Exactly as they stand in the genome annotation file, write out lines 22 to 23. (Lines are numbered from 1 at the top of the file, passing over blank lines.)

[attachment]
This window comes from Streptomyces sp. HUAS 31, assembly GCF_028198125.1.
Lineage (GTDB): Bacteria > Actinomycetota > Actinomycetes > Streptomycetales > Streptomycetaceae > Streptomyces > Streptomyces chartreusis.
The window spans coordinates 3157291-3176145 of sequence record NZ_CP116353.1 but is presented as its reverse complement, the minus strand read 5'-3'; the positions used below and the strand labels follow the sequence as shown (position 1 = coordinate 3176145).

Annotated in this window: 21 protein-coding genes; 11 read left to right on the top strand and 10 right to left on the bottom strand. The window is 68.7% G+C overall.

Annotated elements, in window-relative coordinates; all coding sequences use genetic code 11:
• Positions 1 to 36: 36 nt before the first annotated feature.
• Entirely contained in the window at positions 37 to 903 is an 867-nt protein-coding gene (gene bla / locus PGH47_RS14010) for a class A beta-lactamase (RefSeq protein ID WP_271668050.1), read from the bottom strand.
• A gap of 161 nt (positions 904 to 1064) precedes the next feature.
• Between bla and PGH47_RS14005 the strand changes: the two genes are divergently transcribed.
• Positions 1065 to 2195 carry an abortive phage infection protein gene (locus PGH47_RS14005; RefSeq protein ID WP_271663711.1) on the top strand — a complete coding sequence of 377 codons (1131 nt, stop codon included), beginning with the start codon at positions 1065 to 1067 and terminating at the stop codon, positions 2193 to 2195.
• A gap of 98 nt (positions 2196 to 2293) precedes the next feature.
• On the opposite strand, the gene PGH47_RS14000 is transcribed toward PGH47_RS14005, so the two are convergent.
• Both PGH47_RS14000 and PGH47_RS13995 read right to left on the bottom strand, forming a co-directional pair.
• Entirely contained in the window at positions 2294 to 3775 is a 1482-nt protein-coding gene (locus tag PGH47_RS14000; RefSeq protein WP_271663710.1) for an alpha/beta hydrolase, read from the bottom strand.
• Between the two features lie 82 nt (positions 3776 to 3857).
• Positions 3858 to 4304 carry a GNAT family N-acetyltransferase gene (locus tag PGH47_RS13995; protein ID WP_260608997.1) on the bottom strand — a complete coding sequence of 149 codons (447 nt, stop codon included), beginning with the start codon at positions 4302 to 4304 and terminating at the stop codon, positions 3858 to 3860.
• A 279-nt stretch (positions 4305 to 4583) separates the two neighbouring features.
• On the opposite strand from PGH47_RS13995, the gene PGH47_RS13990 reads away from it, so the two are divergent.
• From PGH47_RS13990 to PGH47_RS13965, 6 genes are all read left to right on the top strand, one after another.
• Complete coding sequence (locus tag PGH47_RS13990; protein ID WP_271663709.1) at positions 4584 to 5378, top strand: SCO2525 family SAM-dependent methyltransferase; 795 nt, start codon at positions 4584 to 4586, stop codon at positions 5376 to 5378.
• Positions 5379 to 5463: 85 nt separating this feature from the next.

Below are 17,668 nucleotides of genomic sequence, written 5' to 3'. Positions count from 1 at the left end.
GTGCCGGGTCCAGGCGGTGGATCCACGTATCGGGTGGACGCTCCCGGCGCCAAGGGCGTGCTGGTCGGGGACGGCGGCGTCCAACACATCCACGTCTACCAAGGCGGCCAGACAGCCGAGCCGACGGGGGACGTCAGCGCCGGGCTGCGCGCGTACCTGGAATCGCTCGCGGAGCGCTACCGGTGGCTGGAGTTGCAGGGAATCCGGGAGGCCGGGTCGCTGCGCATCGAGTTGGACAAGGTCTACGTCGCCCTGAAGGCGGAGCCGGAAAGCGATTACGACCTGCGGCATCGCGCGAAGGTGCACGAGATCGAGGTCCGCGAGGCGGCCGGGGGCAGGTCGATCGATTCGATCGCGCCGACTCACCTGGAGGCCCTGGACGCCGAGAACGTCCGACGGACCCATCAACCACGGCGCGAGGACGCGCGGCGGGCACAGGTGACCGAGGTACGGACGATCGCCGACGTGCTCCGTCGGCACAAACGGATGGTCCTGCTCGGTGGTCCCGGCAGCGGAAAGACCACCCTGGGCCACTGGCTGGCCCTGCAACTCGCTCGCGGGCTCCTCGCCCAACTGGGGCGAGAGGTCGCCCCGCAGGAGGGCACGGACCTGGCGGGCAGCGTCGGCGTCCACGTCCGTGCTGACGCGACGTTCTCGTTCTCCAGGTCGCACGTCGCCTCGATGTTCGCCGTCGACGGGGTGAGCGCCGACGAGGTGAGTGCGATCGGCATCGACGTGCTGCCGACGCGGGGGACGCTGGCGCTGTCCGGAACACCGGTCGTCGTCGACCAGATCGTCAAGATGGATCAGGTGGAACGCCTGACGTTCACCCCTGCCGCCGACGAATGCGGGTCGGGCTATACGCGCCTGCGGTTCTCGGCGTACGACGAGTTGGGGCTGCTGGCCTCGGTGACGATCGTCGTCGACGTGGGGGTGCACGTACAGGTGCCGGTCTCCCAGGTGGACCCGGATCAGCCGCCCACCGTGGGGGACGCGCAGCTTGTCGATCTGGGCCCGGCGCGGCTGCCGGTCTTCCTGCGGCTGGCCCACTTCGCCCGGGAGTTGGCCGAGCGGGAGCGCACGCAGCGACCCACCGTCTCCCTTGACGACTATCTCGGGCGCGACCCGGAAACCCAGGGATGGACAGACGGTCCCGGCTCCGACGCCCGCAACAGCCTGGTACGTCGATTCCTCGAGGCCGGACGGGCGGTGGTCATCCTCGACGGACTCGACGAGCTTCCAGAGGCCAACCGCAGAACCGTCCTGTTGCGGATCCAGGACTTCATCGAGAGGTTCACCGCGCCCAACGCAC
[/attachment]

Below are 17,668 nucleotides of genomic sequence, written 5' to 3'. Positions count from 1 at the left end.
GTGCCGGGTCCAGGCGGTGGATCCACGTATCGGGTGGACGCTCCCGGCGCCAAGGGCGTGCTGGTCGGGGACGGCGGCGTCCAACACATCCACGTCTACCAAGGCGGCCAGACAGCCGAGCCGACGGGGGACGTCAGCGCCGGGCTGCGCGCGTACCTGGAATCGCTCGCGGAGCGCTACCGGTGGCTGGAGTTGCAGGGAATCCGGGAGGCCGGGTCGCTGCGCATCGAGTTGGACAAGGTCTACGTCGCCCTGAAGGCGGAGCCGGAAAGCGATTACGACCTGCGGCATCGCGCGAAGGTGCACGAGATCGAGGTCCGCGAGGCGGCCGGGGGCAGGTCGATCGATTCGATCGCGCCGACTCACCTGGAGGCCCTGGACGCCGAGAACGTCCGACGGACCCATCAACCACGGCGCGAGGACGCGCGGCGGGCACAGGTGACCGAGGTACGGACGATCGCCGACGTGCTCCGTCGGCACAAACGGATGGTCCTGCTCGGTGGTCCCGGCAGCGGAAAGACCACCCTGGGCCACTGGCTGGCCCTGCAACTCGCTCGCGGGCTCCTCGCCCAACTGGGGCGAGAGGTCGCCCCGCAGGAGGGCACGGACCTGGCGGGCAGCGTCGGCGTCCACGTCCGTGCTGACGCGACGTTCTCGTTCTCCAGGTCGCACGTCGCCTCGATGTTCGCCGTCGACGGGGTGAGCGCCGACGAGGTGAGTGCGATCGGCATCGACGTGCTGCCGACGCGGGGGACGCTGGCGCTGTCCGGAACACCGGTCGTCGTCGACCAGATCGTCAAGATGGATCAGGTGGAACGCCTGACGTTCACCCCTGCCGCCGACGAATGCGGGTCGGGCTATACGCGCCTGCGGTTCTCGGCGTACGACGAGTTGGGGCTGCTGGCCTCGGTGACGATCGTCGTCGACGTGGGGGTGCACGTACAGGTGCCGGTCTCCCAGGTGGACCCGGATCAGCCGCCCACCGTGGGGGACGCGCAGCTTGTCGATCTGGGCCCGGCGCGGCTGCCGGTCTTCCTGCGGCTGGCCCACTTCGCCCGGGAGTTGGCCGAGCGGGAGCGCACGCAGCGACCCACCGTCTCCCTTGACGACTATCTCGGGCGCGACCCGGAAACCCAGGGATGGACAGACGGTCCCGGCTCCGACGCCCGCAACAGCCTGGTACGTCGATTCCTCGAGGCCGGACGGGCGGTGGTCATCCTCGACGGACTCGACGAGCTTCCAGAGGCCAACCGCAGAACCGTCCTGTTGCGGATCCAGGACTTCATCGAGAGGTTCACCGCGCCCAACGCAC